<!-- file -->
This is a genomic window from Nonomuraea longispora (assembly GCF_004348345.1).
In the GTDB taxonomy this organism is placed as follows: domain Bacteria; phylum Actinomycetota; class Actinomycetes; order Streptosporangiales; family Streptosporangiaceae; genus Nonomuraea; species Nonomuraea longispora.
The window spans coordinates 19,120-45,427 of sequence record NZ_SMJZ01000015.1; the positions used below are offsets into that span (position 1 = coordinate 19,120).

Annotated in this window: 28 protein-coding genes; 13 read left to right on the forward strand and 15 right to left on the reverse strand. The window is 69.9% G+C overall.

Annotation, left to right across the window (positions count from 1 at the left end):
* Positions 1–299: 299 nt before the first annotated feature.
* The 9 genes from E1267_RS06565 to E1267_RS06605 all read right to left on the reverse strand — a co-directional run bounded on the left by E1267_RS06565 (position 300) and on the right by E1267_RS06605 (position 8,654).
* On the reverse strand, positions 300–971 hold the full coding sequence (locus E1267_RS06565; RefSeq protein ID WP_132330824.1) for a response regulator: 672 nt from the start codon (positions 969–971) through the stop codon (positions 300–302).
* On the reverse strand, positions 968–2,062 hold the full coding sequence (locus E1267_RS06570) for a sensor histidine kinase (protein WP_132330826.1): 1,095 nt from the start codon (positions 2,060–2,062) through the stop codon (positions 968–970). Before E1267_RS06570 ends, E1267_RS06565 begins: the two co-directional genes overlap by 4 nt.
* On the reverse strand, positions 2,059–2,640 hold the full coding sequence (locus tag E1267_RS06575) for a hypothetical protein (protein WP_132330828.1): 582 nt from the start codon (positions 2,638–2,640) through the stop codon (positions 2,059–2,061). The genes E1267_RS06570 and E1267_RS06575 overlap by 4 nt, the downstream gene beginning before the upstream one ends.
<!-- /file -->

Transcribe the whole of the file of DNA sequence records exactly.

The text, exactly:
This is a genomic window from Nonomuraea longispora (assembly GCF_004348345.1).
In the GTDB taxonomy this organism is placed as follows: domain Bacteria; phylum Actinomycetota; class Actinomycetes; order Streptosporangiales; family Streptosporangiaceae; genus Nonomuraea; species Nonomuraea longispora.
The window spans coordinates 19,120-45,427 of sequence record NZ_SMJZ01000015.1; the positions used below are offsets into that span (position 1 = coordinate 19,120).

Annotated in this window: 28 protein-coding genes; 13 read left to right on the forward strand and 15 right to left on the reverse strand. The window is 69.9% G+C overall.

Annotation, left to right across the window (positions count from 1 at the left end):
* Positions 1–299: 299 nt before the first annotated feature.
* The 9 genes from E1267_RS06565 to E1267_RS06605 all read right to left on the reverse strand — a co-directional run bounded on the left by E1267_RS06565 (position 300) and on the right by E1267_RS06605 (position 8,654).
* On the reverse strand, positions 300–971 hold the full coding sequence (locus E1267_RS06565; RefSeq protein ID WP_132330824.1) for a response regulator: 672 nt from the start codon (positions 969–971) through the stop codon (positions 300–302).
* On the reverse strand, positions 968–2,062 hold the full coding sequence (locus E1267_RS06570) for a sensor histidine kinase (protein WP_132330826.1): 1,095 nt from the start codon (positions 2,060–2,062) through the stop codon (positions 968–970). Before E1267_RS06570 ends, E1267_RS06565 begins: the two co-directional genes overlap by 4 nt.
* On the reverse strand, positions 2,059–2,640 hold the full coding sequence (locus tag E1267_RS06575) for a hypothetical protein (protein WP_132330828.1): 582 nt from the start codon (positions 2,638–2,640) through the stop codon (positions 2,059–2,061). The genes E1267_RS06570 and E1267_RS06575 overlap by 4 nt, the downstream gene beginning before the upstream one ends.